In 2014, the Royal Swedish Academy of Sciences awarded the Nobel Prize in Physics to a group of scientists for their 1990s invention of efficient blue light-emitting diodes (LEDs), which enabled LEDs to generate white light.
The recipients were Isamu Akasaki, Meijo University and Nagoya University, Japan; Hiroshi Amano, Nagoya University; and Shuji Nakamura, University of California, Santa Barbara.
The lighting industry is in the midst of a tremendous and disruptive technological shift, driven by continuing advances in efficacy, long life and cost reduction that make LEDs an attractive choice for general lighting.
Today, LED luminaires are offered for virtually every application and are supported by industry groups, energy-efficiency program rebates, and a growing body of knowledge and standards. Performance, quality and cost have reached a competitive level and are expected to continue to improve at an even faster pace. As the category matures, the luminaire product offering is stratifying in a similar fashion to conventional lighting, with commodity and specification segments. In the specification segment, this period of extreme competition is driving manufacturers to add value, and they are showing a high degree of attentiveness to customer feedback and the resulting innovation.
The changing luminaire
Luminaires are designed around the form factor and light emission of light sources. The first generation of LED luminaires essentially incorporated LED packages into designs originally developed for conventional light sources. Though LEDs are very small light sources, manufacturers still had to design luminaires that supported the number of LEDs and associated heat sinking required to deliver the desired light output.
As efficacy and thermal performance of LED packages improve, manufacturers are enjoying greater flexibility in mechanical and optical design because fewer LEDs and less heat sinking are required. Lower wattage needs drive smaller luminaires and smaller apertures with greater lumen potential. As a result, the lighting industry is now developing new form factors that take advantage of the LED’s small size.
Meanwhile, optics—used to direct light out of the luminaire and into the desired emission pattern—are no longer centered on reflectors built around the light source. The directional light emission of LEDs has sparked a number of new optical approaches, such as total internal reflection (TIR). Typically constructed of injection-molded acrylic, TIR optics can be attached directly to the light-emitting end of the light source (typically smaller high-output sources), resulting in high optical efficiency and precise beam control. Some luminaires combine TIR with reflector-based optics.
Other developments include edge lighting, light guides and micro or imprinted optics in which complex structures enhance transmission, diffusion and optical control. Edge lighting is leading the slimming trend in luminaires.
Smaller luminaires also allow shapes that include custom lengths and complex angles, providing greater design flexibility. The development of flexible and translucent circuit boards permits freer deployment of luminaire shapes.
A final interesting development is the ability to integrate LEDs into building materials and textiles, turning them into luminaires.
From retail to manufacturing, color perception matters, and the color we see is largely dependent on the spectral composition of light. LED color performance has improved remarkably.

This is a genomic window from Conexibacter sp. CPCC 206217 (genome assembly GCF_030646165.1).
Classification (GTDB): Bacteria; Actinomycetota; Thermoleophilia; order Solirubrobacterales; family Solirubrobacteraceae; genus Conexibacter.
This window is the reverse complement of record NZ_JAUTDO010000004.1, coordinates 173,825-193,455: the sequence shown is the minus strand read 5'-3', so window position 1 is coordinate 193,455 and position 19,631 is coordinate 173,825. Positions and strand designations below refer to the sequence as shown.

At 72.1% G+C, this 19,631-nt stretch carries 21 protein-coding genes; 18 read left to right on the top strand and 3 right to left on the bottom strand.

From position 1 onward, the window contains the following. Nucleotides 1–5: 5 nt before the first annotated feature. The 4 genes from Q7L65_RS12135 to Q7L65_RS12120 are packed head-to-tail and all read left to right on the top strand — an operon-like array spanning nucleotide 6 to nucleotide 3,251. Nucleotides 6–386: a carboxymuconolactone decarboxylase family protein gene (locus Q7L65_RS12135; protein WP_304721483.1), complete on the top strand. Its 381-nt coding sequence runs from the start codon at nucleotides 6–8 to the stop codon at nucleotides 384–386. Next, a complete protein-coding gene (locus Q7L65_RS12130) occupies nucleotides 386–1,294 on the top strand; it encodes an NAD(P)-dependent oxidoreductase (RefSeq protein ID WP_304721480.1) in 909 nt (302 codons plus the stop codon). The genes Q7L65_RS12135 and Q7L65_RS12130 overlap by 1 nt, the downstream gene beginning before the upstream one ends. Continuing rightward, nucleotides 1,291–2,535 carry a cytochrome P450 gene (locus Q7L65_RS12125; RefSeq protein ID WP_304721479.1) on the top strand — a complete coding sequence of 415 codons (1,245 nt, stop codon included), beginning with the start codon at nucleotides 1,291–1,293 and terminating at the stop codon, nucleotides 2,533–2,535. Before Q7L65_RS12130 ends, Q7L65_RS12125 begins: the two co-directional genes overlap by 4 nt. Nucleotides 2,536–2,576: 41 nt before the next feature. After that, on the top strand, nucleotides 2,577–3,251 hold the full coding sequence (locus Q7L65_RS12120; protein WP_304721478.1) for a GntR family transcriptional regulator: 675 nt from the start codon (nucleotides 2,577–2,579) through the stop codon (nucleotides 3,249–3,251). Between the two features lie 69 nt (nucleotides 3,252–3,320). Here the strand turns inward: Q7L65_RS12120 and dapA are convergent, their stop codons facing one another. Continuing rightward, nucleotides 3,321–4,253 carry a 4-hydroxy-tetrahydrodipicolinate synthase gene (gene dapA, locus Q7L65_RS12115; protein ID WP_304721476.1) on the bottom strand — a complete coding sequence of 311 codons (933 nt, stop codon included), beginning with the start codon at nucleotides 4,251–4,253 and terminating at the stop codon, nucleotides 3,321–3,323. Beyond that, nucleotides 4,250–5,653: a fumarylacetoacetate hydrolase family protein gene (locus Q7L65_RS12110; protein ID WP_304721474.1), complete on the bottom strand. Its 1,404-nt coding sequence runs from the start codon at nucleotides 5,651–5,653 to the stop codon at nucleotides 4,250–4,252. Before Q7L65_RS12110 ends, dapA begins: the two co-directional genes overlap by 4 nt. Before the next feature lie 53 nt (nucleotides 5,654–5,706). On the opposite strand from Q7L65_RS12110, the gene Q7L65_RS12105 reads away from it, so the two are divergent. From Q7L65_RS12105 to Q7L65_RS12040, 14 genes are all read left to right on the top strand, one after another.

Approaches have been developed to produce a more balanced color spectrum. One is new phosphor mixes that emphasize deep reds. Another is an intentional shift from the black body locus to produce a more balanced spectrum with warm white products. A third is the use of violet LEDs instead of blue for white light production, which not only improves perceived color quality but also arguably enhances perception of white.
This latter point is interesting because white is a very popular color, but it is not part of the color rendering index (CRI) rating. Many paint, textile and other manufacturers use fluorescent-whitening agents to produce a “whiter than white” appearance in their products. These agents absorb ultraviolet and violet light and re-emit blue light, causing fluorescence and enhanced perception of whiteness. While many conventional lamps produce such an emission, the output of LED sources is precisely engineered, often with no violet emission. A 2014 study—conducted by Kevin Houser at Penn State University’s Department of Architectural Engineering, and funded by LED product manufacturer Soraa Inc.—found that blue-pumped LEDs (used in a majority of white-light products) do not excite fluorescent-whitening agents as well as violet-pumped LEDs.
One problem with LEDs and color is the limitations of the CRI metric itself when applied to this technology. While it has served as a reliable color-rendering indicator for conventional light sources since 1964, it does not reliably address the variety of ways in which LEDs produce white light. As a result, the international lighting community, including the Illuminating Engineering Society, is looking at new methods for measuring color quality of white-light sources. Two proposed alternatives include the color quality scale and the gamut area index.
One of the most exciting advances in LED lighting is in the area of controllability. A majority of products are offered with 0–10 volts direct current (V DC) dimming standard. Reduction of perceivable flicker and dimming down to ≤1 percent are areas of focus in manufacturer development efforts. Driver manufacturers are beginning to offer higher grade products with greater dimming and electrical performance.